Writing about food allergies from a pediatric allergist's perspective

Life-Threatening Allergies, School Nurses, and You: The Massachusetts Journey

It is a great honor and pleasure for AllergyHome to introduce Anne Sheetz, BSN, MPH, NEA-BC. Ms. Sheetz is the former Director of the Massachusetts Department of Public Health, School Health Services Unit, and is a dedicated advocate for student health and school nursing. She has been instrumental and deeply influential in national school health issues, especially the management of students with life-threatening allergies. Thank you, Anne, for joining us!

The Massachusetts Journey: Before Guidelines for Managing Life-Threatening Allergies in School 

Massachusetts and Life-threatening allergiesAs parents in many states work with their schools to create safe environments for their children with life threatening allergies, it might be helpful to learn about the Massachusetts journey on this issue.  In 1993 the Commonwealth had approximately 900 school nurses.  Rates of asthma and allergies were slowly increasing as were other chronic health conditions among children, thus leading to several milestone changes.  In that year, through the efforts of the Massachusetts School Nurse Organization, the legislature passed a law requiring that all school nurses be licensed by the then Department of Education.  Licensure requirements for school nurses (registered nurses) included a BSN or MSN upon entry as school nursing is a public health profession that requires a wide range of skills.  In 1993 the Massachusetts Department of Public Health also promulgated a comprehensive set of Regulations Governing the Administration of Prescription Medications in Public and Private Schools (105 CMR 210.000), which permitted school nurses to train unlicensed personnel in the administration of epinephrine by auto injector to children diagnosed with a life threatening allergic condition.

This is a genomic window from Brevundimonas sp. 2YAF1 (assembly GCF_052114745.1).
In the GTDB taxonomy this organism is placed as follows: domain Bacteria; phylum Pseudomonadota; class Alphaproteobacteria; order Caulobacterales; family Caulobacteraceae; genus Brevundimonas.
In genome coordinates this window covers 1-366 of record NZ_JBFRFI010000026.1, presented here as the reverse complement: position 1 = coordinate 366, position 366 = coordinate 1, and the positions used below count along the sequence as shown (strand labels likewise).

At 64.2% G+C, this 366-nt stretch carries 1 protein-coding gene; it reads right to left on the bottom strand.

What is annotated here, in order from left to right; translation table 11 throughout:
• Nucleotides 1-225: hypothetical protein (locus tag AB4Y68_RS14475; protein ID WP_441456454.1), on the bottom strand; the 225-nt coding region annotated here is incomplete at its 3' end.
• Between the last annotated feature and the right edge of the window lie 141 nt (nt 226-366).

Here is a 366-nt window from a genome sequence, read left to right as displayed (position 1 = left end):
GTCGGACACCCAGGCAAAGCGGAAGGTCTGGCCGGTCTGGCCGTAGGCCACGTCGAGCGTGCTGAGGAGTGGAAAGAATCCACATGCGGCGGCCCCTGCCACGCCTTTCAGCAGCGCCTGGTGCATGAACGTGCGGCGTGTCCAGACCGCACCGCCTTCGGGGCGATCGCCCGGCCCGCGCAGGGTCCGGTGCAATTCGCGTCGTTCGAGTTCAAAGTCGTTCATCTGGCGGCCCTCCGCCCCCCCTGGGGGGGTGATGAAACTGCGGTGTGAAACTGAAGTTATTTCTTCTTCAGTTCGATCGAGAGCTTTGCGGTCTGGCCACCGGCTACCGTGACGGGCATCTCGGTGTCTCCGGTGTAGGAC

Introducing Massachusetts’ Guidelines for Managing Life-Threatening Allergies in School 

However, after three Massachusetts school-related deaths in 2000, parents from schools within Massachusetts along with the Asthma and Allergy Foundation of America, New England Chapter approached the Massachusetts Department of Public Health and the Massachusetts Department of Elementary and Secondary Education to address the critical issue of children with life threatening allergies in schools.  The focus was on both prevention and emergency response.   Subsequently the two agencies formed a committee to develop statewide guidelines.  Members included parents, allergists, school nurses, nutritionists, school physicians and others.  The Massachusetts Guidelines for Managing Life-Threatening Allergies in School were published and distributed to every superintendent and school nurse in 2002.  School staff training was also provided.

“The Guidelines recommend that the child with a life-threatening allergy be enrolled in a school with a full-time school nurse.”